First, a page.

Discuss Tris Prior as our protagonist. Is she a reliable narrator? Does she always tell the truth? Are we constrained by her point of view?
Tris is typically a very straightforward narrator, though perhaps her point of view is often clouded by her own personal prejudices. We do not get a good sense of Peter's character, for instance, because she is always so determined to hate him; perhaps there is more to him than meets the eye. We're certainly constrained by her perspective, only knowing what she knows at any given time. We solve the mysteries of Four, her mother, and the Erudite-Abnegation feud only as soon as she does, because the story is told only from her first person perspective. The limits of this perspective does allow for some mystery and tension, though, as well as the strong impression of Tris as a hero.
What significance do Tris's relationships have in her life?
Various relationships begin to blossom for Tris only after she's left Abnegation. Her family is broken apart, but at a distance she seems to get even closer to her mother, learning more about her past than she ever knew before. In Abnegation, Tris never had true friendships, but in Dauntless she becomes close to Will, Christina, Al, Uriah, and some of the other initiates. Without them, she wouldn't have had the support she needed to get through initiation. And finally, her relationship with Four has changed her in many ways; she's been given someone to open up to, who in turn opens up to her, and for a person with as much to deal with as Tris, this is absolutely essential.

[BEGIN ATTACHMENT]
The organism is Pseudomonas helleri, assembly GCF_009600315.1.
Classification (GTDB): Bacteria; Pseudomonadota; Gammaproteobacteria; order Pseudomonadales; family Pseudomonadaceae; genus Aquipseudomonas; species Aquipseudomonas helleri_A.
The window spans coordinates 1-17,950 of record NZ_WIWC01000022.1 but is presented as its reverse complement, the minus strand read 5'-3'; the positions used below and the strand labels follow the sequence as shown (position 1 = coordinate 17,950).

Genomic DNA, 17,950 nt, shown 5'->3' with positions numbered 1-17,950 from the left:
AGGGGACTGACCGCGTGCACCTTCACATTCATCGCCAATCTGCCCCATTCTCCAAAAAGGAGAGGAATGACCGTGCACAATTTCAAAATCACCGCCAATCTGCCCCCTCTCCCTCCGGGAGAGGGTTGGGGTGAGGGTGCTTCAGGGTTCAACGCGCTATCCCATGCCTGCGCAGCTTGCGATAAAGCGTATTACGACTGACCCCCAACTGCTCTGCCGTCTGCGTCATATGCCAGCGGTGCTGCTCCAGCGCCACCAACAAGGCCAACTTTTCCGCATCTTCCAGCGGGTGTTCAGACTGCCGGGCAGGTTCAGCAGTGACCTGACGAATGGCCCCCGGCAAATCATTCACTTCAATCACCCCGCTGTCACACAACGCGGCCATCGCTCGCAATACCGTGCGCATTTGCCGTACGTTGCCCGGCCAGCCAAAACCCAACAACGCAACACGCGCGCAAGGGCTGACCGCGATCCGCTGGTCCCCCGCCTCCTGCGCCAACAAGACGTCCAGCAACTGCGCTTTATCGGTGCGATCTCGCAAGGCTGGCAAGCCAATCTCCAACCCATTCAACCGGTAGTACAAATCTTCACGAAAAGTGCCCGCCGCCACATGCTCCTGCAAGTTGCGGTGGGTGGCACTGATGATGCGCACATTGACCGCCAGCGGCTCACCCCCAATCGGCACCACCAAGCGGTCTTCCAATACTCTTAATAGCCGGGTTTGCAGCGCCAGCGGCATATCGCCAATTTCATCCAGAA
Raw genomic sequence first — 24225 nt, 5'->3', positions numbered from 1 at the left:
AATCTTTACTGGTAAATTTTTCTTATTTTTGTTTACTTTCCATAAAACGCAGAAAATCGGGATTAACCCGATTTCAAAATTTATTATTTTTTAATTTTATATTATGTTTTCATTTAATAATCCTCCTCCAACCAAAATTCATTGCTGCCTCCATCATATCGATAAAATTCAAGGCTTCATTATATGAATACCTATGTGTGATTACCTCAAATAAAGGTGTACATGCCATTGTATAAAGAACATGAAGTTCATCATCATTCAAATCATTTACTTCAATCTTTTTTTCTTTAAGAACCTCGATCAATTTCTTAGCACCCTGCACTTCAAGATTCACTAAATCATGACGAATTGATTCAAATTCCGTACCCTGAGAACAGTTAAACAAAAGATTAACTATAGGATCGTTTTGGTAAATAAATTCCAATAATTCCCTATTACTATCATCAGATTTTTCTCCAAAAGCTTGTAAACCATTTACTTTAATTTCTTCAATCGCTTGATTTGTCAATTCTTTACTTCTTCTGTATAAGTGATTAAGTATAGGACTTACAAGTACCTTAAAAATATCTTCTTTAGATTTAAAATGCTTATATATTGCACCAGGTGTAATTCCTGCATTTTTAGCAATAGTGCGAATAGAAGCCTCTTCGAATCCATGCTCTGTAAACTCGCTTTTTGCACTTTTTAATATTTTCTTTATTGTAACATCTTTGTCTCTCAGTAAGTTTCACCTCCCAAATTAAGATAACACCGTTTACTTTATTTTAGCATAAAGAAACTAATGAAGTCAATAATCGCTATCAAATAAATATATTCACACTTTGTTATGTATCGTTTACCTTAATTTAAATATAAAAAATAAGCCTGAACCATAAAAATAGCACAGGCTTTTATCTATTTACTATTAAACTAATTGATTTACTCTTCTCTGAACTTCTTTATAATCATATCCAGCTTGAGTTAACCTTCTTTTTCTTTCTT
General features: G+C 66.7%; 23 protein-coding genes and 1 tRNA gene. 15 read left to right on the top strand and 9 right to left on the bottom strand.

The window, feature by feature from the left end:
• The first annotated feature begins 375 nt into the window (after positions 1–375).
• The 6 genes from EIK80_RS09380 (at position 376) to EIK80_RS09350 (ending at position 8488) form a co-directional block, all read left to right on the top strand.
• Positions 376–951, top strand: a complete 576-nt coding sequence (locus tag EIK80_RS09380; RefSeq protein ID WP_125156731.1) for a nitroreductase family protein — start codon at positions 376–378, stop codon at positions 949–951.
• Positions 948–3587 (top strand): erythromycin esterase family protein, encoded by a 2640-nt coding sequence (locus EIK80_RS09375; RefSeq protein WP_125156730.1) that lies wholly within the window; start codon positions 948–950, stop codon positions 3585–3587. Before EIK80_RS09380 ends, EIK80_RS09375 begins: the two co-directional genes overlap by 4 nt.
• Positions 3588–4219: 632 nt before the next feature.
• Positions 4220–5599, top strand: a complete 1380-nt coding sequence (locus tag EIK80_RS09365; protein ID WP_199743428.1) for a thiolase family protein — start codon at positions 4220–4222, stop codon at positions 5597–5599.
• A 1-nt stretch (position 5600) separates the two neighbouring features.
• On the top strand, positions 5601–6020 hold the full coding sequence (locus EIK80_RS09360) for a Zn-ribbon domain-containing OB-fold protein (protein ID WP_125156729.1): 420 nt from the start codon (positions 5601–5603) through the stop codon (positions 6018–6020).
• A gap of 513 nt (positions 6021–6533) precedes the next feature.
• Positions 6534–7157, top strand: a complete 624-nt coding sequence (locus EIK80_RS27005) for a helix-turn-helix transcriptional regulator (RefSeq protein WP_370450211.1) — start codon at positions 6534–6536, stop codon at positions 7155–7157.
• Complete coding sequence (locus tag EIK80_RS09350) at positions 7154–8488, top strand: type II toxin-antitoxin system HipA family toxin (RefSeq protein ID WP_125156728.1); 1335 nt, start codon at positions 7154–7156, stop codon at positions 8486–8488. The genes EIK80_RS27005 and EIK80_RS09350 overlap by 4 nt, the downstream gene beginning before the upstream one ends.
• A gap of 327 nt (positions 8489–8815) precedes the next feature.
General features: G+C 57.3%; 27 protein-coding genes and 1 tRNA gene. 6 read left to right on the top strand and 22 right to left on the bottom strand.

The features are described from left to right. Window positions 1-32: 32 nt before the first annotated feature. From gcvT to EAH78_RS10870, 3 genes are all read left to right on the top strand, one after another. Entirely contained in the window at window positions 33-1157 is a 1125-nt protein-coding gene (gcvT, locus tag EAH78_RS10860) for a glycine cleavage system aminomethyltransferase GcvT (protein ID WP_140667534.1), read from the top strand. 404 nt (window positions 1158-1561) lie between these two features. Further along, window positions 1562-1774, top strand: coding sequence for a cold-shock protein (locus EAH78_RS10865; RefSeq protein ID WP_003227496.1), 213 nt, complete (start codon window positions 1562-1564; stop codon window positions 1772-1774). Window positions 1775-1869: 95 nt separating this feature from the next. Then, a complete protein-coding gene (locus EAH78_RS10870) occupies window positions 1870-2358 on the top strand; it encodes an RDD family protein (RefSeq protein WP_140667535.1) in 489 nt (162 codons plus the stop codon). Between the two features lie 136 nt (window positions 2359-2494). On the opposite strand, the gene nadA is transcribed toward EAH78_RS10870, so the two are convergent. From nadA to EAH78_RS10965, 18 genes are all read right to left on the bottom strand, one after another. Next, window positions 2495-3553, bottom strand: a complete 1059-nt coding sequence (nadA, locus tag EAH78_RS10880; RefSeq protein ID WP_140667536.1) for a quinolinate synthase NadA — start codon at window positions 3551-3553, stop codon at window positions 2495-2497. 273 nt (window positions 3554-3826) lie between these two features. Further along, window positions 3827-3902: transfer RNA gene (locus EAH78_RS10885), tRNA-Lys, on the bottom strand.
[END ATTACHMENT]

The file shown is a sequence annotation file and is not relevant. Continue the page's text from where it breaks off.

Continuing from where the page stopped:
Compare and contrast Peter and Jeanine Matthews as antagonists. Who would be considered the central antagonist?
Both Peter and Jeanine serve as Tris's enemies, but in very different ways. Peter is more present throughout the novel, causing trouble for Tris during initiation, her most immediate concern. But Jeanine is an antagonist on a larger scale; though she doesn't make an actual appearance until late in the novel, we know she's been behind the growing rebellion of the Erudite and the hunt for Divergent. Jeanine's aims and the reach of her grasp lead to something much, much larger than a struggle for ranking during initiation. For this reason, only Jeanine can be considered the central antagonist.